By identifying the associations between genetic factors and brain imaging measurements, brain imaging genetics intends to model and understand how genetic factors influence the structure or function of human brain1,2,3,4,5,6,7,8,9,10,11,12,13,14. Both genetic biomarkers such as single nucleotide polymorphisms (SNPs), and brain imaging measurements such as imaging quantitative traits (QTs) are multivariate. To address this problem, bi-multivariate association models, such as multiple linear regression15, reduced rank regression16,17,18, parallel independent component analysis19, partial least squares regression20,21, canonical correlation analysis (CCA)22 and their sparsity-inducing variants23, have been widely used to uncover the joint effect of multiple SNPs on one or multiple QTs. Among them, SCCA (Sparse CCA), which can discover bi-multivariate relationships and extract relevant features, is becoming popular in brain imaging genetics.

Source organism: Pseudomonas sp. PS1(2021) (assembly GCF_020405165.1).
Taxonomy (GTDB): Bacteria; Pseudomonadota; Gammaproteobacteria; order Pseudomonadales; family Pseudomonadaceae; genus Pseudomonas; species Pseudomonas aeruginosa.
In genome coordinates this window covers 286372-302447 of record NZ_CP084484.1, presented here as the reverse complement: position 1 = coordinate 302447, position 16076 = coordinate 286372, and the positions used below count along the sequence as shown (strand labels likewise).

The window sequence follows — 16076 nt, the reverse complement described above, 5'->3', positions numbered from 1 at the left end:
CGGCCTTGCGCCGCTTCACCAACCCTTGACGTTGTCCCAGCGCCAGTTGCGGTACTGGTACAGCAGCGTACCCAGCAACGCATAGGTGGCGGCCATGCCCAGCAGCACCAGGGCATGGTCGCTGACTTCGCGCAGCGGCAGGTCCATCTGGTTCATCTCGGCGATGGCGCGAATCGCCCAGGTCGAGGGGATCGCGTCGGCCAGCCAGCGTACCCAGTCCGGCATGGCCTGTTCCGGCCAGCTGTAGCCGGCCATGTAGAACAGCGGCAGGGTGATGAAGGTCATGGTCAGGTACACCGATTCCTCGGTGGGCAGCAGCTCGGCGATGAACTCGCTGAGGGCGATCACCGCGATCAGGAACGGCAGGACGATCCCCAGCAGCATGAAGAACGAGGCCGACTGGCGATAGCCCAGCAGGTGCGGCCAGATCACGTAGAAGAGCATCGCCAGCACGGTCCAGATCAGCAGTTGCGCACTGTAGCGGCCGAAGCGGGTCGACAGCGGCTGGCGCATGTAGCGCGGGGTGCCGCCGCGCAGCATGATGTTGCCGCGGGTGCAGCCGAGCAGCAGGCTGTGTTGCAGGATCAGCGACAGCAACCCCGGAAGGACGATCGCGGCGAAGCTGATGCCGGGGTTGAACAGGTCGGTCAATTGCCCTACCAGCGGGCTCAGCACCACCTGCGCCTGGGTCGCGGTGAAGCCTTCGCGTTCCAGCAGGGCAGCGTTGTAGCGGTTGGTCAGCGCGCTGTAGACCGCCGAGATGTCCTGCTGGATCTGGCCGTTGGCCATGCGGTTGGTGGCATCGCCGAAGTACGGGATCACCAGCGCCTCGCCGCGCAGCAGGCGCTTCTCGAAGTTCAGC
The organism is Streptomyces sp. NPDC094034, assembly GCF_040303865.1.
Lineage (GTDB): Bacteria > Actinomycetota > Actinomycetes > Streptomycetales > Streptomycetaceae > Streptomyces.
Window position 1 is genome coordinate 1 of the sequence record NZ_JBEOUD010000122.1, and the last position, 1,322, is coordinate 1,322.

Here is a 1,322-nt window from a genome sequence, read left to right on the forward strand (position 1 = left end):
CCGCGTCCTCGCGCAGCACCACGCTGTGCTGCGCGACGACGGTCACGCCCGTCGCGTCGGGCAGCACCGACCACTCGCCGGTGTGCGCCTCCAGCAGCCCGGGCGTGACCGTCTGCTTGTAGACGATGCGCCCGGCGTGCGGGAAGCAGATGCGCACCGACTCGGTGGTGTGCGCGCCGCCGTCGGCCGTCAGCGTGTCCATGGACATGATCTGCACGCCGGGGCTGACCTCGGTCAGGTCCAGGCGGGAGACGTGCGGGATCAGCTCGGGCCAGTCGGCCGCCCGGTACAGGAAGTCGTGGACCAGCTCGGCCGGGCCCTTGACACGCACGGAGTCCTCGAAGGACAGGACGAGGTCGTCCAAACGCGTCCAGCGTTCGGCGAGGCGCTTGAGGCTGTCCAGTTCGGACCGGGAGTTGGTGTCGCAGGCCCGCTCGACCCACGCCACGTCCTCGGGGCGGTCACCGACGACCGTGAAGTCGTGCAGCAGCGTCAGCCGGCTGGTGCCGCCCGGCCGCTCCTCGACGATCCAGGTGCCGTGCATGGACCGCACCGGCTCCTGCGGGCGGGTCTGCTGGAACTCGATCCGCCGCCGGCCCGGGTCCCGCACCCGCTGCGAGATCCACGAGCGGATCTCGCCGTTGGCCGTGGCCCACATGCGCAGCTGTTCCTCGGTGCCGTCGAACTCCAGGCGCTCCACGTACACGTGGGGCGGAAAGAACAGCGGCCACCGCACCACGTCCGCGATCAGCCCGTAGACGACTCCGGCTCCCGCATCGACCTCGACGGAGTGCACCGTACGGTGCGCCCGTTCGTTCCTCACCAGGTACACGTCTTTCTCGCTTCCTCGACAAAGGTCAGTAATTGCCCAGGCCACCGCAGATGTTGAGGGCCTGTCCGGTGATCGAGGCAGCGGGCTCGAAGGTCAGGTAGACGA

The CCA technique has been introduced for several decades24. CCA can only perform well when the number of observations is larger than the combined feature number of the two views. Unfortunately, the problem usually is a large-p-small-n problem in the biomedical and biology studies. And it gets even worse because in CCA we are facing a large-(p + q)-small-n problem. In order to overcome this limitation, sparse CCA (SCCA)25,26,27,28,29,30,31,32,33,34,35,36 employs a sparsity inducing regularization term to select a small set of relevant features and has received increasing attention. The \({\ell }_{1}\)-norm based SCCA method25 has gained great success for its sparsity pursuing capability. After that, there are many SCCA variants based on the \({\ell }_{1}\)-norm. For examples, the fused lasso penalty imposes the \({\ell }_{1}\)-norm onto the ordered pairwise features25, and the group lasso penalty imposes the \({\ell }_{1}\)-norm onto the group of features29,32. Further, the graph lasso or the graph guided lasso can be viewed as imposing the \({\ell }_{1}\)-norm onto the pairwise features defined by an undirected graph29.